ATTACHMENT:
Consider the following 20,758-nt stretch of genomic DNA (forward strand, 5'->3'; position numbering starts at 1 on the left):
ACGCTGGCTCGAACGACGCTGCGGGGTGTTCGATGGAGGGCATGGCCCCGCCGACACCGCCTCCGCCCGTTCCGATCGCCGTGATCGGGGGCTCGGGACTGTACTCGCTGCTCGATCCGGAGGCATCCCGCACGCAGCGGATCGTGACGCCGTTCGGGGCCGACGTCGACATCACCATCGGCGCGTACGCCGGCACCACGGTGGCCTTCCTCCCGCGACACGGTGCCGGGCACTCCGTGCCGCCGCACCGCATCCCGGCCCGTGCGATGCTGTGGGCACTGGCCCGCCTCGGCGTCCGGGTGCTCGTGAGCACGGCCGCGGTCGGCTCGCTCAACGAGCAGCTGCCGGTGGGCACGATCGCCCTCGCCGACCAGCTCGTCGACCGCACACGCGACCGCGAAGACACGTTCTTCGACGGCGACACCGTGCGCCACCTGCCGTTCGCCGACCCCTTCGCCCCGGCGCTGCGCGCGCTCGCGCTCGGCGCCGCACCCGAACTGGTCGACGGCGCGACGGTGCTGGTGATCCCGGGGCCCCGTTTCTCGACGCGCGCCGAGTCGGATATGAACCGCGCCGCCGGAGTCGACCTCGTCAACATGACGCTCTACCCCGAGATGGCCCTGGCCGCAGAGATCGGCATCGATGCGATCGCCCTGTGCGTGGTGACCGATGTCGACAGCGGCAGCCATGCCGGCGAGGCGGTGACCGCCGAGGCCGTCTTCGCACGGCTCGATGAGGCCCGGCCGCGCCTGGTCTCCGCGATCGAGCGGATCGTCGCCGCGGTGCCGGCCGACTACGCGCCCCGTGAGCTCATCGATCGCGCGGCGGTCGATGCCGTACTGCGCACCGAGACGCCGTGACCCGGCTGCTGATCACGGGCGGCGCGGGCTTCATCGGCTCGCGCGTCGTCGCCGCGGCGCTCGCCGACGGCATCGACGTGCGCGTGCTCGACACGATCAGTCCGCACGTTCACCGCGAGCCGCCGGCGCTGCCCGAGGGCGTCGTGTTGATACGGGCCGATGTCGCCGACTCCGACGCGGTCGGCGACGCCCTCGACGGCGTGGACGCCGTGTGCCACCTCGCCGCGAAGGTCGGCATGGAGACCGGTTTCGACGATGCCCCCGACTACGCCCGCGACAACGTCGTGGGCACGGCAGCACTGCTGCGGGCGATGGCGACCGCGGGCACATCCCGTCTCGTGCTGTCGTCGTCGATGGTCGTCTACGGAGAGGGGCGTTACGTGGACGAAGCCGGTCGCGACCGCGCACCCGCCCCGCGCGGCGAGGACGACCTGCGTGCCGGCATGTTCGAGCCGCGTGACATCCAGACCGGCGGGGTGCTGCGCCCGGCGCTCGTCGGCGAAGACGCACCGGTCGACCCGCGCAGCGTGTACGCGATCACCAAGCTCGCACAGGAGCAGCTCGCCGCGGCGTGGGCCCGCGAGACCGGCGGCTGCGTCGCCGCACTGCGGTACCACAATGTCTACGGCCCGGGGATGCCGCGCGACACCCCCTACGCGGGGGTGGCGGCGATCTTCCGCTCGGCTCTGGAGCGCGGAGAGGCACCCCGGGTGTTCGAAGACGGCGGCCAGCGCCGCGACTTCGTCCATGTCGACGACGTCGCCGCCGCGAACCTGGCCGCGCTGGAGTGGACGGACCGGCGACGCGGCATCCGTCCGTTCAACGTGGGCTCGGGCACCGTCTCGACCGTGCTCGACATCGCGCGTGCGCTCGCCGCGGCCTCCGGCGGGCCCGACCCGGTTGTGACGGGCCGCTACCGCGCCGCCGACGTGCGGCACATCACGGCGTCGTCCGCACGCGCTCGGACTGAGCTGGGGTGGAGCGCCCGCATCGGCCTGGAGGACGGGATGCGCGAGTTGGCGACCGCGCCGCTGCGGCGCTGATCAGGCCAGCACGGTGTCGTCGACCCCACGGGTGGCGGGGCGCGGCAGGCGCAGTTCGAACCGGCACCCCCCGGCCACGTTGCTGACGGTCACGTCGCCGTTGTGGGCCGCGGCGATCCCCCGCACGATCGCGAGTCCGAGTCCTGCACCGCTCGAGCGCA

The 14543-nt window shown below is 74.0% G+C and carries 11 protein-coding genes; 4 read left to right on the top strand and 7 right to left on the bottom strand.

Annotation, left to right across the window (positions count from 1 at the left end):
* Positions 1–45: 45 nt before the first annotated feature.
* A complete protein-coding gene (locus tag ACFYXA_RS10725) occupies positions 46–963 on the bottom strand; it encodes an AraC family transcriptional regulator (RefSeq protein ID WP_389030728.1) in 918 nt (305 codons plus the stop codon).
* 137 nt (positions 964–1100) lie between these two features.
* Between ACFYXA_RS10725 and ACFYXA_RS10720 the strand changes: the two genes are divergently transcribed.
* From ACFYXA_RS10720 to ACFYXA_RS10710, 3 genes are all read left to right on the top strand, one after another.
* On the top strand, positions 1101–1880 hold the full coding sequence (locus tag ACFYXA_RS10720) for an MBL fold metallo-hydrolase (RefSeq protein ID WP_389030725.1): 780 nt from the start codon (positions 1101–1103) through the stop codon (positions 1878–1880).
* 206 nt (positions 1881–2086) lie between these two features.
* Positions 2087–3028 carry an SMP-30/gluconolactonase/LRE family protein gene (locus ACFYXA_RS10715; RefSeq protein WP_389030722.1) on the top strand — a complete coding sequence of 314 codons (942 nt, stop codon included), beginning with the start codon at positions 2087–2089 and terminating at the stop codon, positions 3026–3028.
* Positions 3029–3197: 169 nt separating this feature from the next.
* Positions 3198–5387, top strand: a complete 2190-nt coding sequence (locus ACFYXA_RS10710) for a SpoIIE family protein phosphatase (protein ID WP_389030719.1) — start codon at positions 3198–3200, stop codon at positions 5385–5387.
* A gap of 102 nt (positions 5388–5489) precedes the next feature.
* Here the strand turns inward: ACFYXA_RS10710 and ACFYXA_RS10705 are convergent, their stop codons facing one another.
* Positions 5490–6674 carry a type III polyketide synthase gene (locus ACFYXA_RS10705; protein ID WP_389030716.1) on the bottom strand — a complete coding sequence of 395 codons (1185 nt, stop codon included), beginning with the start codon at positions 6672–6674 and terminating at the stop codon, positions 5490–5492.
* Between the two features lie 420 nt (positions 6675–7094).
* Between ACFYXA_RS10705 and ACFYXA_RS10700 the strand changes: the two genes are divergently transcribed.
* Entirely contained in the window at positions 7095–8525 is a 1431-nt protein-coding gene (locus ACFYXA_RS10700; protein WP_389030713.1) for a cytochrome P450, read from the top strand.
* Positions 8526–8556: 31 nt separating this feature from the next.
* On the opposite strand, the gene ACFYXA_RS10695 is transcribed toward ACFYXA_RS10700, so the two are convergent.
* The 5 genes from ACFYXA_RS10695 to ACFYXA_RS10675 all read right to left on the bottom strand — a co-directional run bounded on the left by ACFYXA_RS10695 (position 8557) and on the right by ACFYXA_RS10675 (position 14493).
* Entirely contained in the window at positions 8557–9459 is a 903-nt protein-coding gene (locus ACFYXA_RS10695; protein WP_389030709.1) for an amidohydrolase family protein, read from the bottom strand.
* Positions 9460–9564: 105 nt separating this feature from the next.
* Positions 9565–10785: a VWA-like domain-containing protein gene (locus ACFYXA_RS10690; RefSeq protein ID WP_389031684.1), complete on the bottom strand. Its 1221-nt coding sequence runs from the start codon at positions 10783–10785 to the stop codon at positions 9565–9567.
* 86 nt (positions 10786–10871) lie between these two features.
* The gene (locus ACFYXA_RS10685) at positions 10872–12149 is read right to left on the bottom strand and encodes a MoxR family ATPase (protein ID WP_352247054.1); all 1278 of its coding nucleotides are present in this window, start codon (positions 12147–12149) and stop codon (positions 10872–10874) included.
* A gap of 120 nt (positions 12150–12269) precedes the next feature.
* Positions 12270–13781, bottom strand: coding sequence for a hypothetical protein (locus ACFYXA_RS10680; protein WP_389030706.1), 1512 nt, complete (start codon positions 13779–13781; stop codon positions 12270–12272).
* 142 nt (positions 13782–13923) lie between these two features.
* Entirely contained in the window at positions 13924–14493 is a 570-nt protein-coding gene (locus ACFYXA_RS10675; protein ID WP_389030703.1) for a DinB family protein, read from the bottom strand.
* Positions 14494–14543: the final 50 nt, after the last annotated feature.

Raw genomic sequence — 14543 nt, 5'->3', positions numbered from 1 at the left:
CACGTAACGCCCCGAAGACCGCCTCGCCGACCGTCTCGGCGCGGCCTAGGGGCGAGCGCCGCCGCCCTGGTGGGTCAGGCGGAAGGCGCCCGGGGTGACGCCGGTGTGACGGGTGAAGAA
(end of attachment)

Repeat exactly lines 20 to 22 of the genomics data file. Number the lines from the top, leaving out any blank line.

* Entirely contained in the window at positions 7095–8525 is a 1431-nt protein-coding gene (locus ACFYXA_RS10700; protein WP_389030713.1) for a cytochrome P450, read from the top strand.
* Positions 8526–8556: 31 nt separating this feature from the next.
* On the opposite strand, the gene ACFYXA_RS10695 is transcribed toward ACFYXA_RS10700, so the two are convergent.